“Where am I to begin to tell you about everything that has taken place since I wrote last? Kitty Moir was writing to her mother Mrs T. Moir not long after arriving at Girton College Cambridge in 1916. The letter was published in the Rockhampton Morning Bulletin in January 1917 and is available on Trove. The city of Rockhampton was very proud of Kitty and the newspaper had written many stories about her academic successes over the years. Kitty was the first Rockhampton woman to be awarded a Masters of Arts by the University of Sydney and the first Australian woman to graduate with first-class honours and receive the University medal for modern languages. Kitty then became the first woman to win the James King Travelling Scholarship and in 1917 began her studies at Cambridge.
When Kitty arrived at Plymouth from Australia there was a letter from Annie Wheeler – Annie would meet her at Paddington Station in London. Kitty had a little trouble clearing customs because of a tin of wattle Mary Trotman had sent Annie. When they opened the tin the wattle had gone mouldy and Kitty begged to let it through. She must have realised how much it would mean to Annie. When Annie wrote to Mary she told her “it was with sorrow I have to tell you the wattle and bottle brush was all mildewed when it arrived; but I was able to get two or three little sprays out of the centre.” She went on to say she had “no words to express her gratitude to the dear people who gathered it and packed it. Home seemed very near to me when I saw it.”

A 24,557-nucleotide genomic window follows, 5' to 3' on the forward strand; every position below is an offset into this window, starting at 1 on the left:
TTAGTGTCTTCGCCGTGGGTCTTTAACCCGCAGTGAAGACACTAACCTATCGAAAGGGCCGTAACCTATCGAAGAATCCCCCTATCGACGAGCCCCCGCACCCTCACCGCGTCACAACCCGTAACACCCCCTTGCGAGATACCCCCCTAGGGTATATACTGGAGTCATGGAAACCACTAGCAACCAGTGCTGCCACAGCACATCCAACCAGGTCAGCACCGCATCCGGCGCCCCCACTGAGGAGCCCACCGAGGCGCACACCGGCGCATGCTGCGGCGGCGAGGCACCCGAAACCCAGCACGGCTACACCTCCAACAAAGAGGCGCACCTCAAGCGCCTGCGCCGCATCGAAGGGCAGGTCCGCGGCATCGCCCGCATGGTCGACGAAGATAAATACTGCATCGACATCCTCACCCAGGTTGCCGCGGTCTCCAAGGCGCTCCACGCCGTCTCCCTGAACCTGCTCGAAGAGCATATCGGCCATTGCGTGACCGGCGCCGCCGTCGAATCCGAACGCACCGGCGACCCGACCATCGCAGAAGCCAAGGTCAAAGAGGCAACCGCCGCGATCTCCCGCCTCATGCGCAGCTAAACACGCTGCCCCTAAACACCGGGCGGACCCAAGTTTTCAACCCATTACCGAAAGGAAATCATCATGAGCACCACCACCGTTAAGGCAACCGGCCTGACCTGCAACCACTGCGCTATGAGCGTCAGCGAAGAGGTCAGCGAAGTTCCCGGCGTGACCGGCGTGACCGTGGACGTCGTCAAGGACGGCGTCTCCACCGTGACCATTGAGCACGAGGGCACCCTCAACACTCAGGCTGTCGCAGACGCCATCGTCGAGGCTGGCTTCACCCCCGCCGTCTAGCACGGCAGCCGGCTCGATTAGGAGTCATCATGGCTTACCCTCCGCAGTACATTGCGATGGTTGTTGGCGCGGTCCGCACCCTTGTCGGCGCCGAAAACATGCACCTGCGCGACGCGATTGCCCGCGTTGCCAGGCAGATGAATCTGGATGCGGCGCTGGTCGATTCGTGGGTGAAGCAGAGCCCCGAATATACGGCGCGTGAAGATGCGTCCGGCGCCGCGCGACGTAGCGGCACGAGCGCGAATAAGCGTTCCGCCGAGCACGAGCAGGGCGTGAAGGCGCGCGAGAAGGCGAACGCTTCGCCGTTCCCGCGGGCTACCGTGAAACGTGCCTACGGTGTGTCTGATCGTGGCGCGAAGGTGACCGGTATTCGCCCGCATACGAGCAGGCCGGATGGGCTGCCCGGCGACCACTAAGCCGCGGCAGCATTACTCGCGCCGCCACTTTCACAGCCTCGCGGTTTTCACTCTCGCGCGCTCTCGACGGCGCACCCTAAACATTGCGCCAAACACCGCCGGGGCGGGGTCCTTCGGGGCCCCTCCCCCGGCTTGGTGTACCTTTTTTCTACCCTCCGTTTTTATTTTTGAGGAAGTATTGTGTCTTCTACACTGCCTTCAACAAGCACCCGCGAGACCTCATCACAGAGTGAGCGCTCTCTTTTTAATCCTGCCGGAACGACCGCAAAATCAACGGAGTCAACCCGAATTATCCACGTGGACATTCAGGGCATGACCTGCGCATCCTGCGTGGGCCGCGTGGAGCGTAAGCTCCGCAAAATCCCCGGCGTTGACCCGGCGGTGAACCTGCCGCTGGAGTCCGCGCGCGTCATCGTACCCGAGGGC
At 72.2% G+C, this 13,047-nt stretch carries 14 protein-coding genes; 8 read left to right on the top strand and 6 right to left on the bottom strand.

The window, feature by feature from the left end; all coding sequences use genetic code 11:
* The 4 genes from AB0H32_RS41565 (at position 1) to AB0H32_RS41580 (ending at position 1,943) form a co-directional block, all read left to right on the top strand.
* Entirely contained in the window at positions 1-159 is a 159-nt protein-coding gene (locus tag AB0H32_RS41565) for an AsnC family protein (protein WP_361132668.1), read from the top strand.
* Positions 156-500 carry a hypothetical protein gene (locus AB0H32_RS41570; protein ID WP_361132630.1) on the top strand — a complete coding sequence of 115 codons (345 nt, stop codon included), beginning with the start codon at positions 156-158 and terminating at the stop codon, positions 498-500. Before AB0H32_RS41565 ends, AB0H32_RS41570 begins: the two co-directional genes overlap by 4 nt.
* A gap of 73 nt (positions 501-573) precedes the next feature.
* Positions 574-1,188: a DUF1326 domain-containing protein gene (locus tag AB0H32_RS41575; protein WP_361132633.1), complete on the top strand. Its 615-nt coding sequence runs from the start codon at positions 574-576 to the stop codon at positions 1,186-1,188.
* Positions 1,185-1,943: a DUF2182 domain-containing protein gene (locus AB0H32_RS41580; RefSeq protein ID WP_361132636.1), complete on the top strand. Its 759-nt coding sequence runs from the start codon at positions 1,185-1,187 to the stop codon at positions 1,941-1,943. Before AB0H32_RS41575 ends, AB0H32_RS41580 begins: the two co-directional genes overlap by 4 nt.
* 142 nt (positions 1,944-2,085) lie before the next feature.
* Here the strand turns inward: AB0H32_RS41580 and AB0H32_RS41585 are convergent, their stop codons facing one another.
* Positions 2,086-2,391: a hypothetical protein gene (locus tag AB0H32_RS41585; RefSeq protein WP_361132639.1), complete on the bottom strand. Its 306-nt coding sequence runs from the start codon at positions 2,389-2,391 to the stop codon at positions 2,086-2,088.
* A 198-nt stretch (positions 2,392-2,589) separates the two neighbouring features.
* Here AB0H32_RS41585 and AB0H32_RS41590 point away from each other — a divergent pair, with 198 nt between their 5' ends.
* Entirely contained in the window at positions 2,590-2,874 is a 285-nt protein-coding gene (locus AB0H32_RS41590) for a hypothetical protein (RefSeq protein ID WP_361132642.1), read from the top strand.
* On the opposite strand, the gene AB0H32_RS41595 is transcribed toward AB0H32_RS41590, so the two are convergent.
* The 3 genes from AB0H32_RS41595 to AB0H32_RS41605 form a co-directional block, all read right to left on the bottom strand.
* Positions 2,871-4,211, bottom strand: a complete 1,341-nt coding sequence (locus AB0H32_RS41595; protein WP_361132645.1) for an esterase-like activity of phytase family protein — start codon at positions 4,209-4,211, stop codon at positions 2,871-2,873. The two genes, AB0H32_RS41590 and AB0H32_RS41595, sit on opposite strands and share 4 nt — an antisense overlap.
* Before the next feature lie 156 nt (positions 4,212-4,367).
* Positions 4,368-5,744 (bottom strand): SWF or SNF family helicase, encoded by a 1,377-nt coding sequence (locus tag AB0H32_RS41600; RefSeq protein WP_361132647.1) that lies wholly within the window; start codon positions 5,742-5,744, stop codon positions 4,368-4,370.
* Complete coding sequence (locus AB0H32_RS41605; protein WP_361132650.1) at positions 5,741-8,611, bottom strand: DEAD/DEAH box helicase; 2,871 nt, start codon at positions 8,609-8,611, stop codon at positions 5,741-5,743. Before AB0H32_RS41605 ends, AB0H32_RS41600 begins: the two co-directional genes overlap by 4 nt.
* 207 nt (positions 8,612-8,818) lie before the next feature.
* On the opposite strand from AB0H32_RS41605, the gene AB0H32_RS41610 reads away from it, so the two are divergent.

When Kitty arrived at Paddington Station it was almost nine o’clock at night and the station was so crowded she didn’t think she would be able to find Annie Wheeler but as she was waiting for her luggage Annie found her and took her in the waiting cab to Lancaster Gate. After a welcome night sleep in a comfortable bed on dry land Annie wasted no time and took Kitty to meet Sir Thomas Robinson, the Queensland Agent General who told her to consider him her “English Godfather”. Annie helped Kitty set up her bank account and transfer the money she would need for university.
Everything in London was new to Kitty and she found the underground so different and the London buses wonderful. She was struck by the fact they were two storied and you had to climb the stairs while they were moving and was even more struck by the fact they have girls as conductors. She enjoyed being in London and seeing Annie’s work and was there when a number of soldiers stopped by to visit. Kitty told her mother “Now that I have seen the grand work that Mrs Wheeler does, I do not feel that people have been nearly grateful enough to her.”
A few days later when it was time to leave for Girton College, Portia took Kitty to the station in a taxi because Annie had a meeting at the Agent General’s office. The Christmas work was not yet done.